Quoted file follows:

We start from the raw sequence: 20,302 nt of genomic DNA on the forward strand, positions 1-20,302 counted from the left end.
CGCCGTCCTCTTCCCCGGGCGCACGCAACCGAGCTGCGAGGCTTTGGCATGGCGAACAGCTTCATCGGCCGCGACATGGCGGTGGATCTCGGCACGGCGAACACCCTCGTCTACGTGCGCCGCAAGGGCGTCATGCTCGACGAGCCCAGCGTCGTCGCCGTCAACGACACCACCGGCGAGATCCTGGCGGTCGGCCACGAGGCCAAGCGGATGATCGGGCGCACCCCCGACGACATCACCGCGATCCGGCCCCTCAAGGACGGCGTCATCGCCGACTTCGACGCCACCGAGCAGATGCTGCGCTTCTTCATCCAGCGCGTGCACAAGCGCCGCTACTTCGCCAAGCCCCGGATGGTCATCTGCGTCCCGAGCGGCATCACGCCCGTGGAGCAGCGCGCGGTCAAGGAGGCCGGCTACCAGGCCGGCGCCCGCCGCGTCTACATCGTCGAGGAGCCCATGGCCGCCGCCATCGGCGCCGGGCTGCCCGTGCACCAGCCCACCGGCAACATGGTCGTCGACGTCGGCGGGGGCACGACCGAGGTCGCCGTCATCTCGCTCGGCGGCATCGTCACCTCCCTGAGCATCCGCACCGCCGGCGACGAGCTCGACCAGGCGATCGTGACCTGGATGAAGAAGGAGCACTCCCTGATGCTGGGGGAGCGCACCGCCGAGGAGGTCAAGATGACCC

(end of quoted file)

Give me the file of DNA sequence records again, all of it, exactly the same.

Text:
We start from the raw sequence: 20,302 nt of genomic DNA on the forward strand, positions 1-20,302 counted from the left end.
CGCCGTCCTCTTCCCCGGGCGCACGCAACCGAGCTGCGAGGCTTTGGCATGGCGAACAGCTTCATCGGCCGCGACATGGCGGTGGATCTCGGCACGGCGAACACCCTCGTCTACGTGCGCCGCAAGGGCGTCATGCTCGACGAGCCCAGCGTCGTCGCCGTCAACGACACCACCGGCGAGATCCTGGCGGTCGGCCACGAGGCCAAGCGGATGATCGGGCGCACCCCCGACGACATCACCGCGATCCGGCCCCTCAAGGACGGCGTCATCGCCGACTTCGACGCCACCGAGCAGATGCTGCGCTTCTTCATCCAGCGCGTGCACAAGCGCCGCTACTTCGCCAAGCCCCGGATGGTCATCTGCGTCCCGAGCGGCATCACGCCCGTGGAGCAGCGCGCGGTCAAGGAGGCCGGCTACCAGGCCGGCGCCCGCCGCGTCTACATCGTCGAGGAGCCCATGGCCGCCGCCATCGGCGCCGGGCTGCCCGTGCACCAGCCCACCGGCAACATGGTCGTCGACGTCGGCGGGGGCACGACCGAGGTCGCCGTCATCTCGCTCGGCGGCATCGTCACCTCCCTGAGCATCCGCACCGCCGGCGACGAGCTCGACCAGGCGATCGTGACCTGGATGAAGAAGGAGCACTCCCTGATGCTGGGGGAGCGCACCGCCGAGGAGGTCAAGATGACCC